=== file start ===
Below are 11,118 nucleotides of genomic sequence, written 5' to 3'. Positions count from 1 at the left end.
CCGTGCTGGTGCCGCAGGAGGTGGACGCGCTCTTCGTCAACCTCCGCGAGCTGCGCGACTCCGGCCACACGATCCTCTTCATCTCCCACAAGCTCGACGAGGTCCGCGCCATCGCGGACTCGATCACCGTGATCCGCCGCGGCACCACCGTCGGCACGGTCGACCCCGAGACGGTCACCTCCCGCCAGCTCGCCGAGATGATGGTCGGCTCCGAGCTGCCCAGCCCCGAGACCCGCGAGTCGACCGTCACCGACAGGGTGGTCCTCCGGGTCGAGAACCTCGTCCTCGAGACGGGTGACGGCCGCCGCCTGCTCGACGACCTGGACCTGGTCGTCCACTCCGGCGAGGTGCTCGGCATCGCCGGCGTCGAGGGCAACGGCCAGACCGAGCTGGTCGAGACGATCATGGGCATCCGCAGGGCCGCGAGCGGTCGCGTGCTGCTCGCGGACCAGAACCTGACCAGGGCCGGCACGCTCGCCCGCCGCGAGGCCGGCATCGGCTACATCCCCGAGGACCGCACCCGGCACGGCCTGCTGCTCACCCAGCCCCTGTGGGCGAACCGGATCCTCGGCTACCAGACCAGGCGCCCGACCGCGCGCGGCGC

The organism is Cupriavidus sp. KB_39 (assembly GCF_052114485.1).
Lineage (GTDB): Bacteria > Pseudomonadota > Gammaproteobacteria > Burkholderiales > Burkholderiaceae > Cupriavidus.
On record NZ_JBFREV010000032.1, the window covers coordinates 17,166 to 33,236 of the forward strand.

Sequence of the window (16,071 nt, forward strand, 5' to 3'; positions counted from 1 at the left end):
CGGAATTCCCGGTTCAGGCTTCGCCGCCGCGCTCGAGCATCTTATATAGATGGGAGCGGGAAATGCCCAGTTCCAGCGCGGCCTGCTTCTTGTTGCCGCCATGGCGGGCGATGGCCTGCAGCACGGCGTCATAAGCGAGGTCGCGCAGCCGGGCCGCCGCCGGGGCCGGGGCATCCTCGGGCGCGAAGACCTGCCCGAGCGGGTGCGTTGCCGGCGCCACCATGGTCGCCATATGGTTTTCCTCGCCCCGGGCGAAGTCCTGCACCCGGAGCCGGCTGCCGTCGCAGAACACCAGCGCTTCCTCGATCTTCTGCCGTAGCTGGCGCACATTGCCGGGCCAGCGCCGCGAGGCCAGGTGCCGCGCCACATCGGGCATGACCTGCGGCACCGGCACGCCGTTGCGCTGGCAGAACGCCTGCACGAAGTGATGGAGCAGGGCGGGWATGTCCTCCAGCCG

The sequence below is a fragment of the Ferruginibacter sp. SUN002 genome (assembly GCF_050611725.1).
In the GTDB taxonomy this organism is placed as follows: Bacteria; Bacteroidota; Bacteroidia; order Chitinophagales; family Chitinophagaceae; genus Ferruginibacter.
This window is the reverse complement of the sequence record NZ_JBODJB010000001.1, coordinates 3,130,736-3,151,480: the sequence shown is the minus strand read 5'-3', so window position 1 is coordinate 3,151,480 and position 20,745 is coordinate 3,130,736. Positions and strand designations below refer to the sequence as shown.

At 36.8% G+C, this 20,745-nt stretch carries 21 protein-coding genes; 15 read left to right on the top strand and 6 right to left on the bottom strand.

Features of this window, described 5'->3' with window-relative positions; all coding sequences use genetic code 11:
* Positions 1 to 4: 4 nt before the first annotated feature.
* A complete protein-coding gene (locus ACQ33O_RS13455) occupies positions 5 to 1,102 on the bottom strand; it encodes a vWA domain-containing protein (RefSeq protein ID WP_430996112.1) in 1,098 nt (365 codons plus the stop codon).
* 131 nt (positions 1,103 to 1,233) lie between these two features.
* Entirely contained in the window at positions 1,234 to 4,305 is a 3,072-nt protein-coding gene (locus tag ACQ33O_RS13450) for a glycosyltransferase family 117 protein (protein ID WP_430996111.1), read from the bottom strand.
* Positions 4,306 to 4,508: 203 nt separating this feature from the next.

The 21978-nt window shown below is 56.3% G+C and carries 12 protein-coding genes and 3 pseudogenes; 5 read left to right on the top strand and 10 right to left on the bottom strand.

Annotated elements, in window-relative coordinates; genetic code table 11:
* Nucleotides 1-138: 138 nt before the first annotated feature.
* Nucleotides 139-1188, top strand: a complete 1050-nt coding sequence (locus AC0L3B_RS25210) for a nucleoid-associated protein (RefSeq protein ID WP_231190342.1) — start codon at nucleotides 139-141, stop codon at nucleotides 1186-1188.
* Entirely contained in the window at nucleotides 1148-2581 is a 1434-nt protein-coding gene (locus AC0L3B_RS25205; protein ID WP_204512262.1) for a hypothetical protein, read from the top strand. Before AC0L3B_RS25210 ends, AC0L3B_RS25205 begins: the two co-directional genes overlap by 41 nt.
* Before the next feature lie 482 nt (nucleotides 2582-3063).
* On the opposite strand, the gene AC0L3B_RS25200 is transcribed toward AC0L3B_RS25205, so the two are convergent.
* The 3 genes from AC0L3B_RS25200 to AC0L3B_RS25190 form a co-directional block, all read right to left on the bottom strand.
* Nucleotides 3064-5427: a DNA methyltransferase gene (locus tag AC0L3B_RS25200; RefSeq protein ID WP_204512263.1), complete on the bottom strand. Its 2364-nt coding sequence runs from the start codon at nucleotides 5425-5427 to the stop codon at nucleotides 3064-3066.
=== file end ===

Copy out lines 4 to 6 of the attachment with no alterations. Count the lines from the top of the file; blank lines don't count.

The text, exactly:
Lineage (GTDB): Bacteria > Pseudomonadota > Gammaproteobacteria > Burkholderiales > Burkholderiaceae > Cupriavidus.
On record NZ_JBFREV010000032.1, the window covers coordinates 17,166 to 33,236 of the forward strand.

Sequence of the window (16,071 nt, forward strand, 5' to 3'; positions counted from 1 at the left end):